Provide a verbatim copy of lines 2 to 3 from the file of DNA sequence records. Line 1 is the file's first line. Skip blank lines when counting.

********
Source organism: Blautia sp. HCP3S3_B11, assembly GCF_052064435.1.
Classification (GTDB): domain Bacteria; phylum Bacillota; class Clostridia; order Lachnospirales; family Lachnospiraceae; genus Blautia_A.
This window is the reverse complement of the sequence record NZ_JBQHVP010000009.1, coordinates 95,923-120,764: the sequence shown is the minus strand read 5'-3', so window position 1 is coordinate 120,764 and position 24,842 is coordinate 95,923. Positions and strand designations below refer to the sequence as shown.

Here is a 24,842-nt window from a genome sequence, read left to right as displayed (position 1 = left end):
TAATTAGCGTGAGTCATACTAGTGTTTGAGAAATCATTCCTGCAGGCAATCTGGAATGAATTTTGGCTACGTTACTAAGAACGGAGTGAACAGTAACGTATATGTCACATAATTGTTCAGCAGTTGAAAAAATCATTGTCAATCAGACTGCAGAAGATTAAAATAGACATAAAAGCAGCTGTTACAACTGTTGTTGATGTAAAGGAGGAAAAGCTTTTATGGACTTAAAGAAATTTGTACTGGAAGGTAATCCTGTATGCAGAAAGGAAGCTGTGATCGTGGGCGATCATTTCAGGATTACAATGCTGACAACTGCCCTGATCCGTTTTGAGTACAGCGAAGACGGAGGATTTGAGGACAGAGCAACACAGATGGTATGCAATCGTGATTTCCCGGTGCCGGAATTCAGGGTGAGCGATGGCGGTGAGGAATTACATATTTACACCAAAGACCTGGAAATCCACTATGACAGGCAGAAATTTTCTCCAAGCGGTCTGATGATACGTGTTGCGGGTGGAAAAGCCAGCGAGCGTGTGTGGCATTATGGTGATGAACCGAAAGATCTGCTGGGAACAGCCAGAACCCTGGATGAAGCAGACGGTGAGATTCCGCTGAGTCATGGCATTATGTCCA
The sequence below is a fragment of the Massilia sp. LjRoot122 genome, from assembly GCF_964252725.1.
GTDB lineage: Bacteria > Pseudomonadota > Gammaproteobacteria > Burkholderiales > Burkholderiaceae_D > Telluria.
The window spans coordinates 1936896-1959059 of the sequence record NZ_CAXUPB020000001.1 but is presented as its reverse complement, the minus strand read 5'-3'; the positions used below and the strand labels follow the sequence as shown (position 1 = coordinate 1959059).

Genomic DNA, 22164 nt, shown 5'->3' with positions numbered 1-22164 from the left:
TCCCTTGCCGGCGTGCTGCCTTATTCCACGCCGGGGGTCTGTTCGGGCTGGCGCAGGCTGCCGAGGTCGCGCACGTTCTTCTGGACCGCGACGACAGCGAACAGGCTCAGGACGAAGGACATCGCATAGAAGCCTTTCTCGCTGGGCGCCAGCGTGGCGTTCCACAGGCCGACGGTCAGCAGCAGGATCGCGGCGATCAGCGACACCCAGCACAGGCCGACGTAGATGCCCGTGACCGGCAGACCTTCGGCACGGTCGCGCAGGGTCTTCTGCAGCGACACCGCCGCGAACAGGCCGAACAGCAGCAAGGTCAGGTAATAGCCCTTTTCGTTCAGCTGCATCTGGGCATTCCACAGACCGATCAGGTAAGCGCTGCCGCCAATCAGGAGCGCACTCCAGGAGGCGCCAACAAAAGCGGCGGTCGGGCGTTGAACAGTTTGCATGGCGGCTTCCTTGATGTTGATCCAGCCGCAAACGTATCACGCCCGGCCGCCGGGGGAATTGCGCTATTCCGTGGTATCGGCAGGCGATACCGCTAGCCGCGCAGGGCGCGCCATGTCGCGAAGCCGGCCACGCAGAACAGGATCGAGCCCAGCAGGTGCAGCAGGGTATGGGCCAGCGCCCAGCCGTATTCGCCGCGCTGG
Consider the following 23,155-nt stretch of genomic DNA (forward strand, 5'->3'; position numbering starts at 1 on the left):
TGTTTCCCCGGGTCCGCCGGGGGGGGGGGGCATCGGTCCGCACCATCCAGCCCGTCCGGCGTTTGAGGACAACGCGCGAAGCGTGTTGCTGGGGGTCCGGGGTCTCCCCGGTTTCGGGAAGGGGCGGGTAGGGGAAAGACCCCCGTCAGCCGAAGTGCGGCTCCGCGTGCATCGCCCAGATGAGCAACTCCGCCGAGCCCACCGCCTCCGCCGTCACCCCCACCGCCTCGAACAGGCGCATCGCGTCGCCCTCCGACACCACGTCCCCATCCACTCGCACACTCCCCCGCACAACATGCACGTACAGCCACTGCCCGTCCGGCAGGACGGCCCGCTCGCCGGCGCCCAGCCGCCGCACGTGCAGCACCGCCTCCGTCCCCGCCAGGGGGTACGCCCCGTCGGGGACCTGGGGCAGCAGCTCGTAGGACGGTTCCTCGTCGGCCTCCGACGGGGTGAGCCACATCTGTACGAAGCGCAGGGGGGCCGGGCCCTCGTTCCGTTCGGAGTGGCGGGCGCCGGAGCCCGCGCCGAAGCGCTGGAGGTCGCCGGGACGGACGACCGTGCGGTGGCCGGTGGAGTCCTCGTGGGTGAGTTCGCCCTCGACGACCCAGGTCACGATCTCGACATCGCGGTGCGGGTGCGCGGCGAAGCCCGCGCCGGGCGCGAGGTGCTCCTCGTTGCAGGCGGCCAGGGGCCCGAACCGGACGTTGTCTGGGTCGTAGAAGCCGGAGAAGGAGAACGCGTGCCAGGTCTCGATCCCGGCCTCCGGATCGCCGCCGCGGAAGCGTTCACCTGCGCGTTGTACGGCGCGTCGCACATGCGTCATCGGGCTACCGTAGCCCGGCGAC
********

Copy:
Classification (GTDB): domain Bacteria; phylum Bacillota; class Clostridia; order Lachnospirales; family Lachnospiraceae; genus Blautia_A.
This window is the reverse complement of the sequence record NZ_JBQHVP010000009.1, coordinates 95,923-120,764: the sequence shown is the minus strand read 5'-3', so window position 1 is coordinate 120,764 and position 24,842 is coordinate 95,923. Positions and strand designations below refer to the sequence as shown.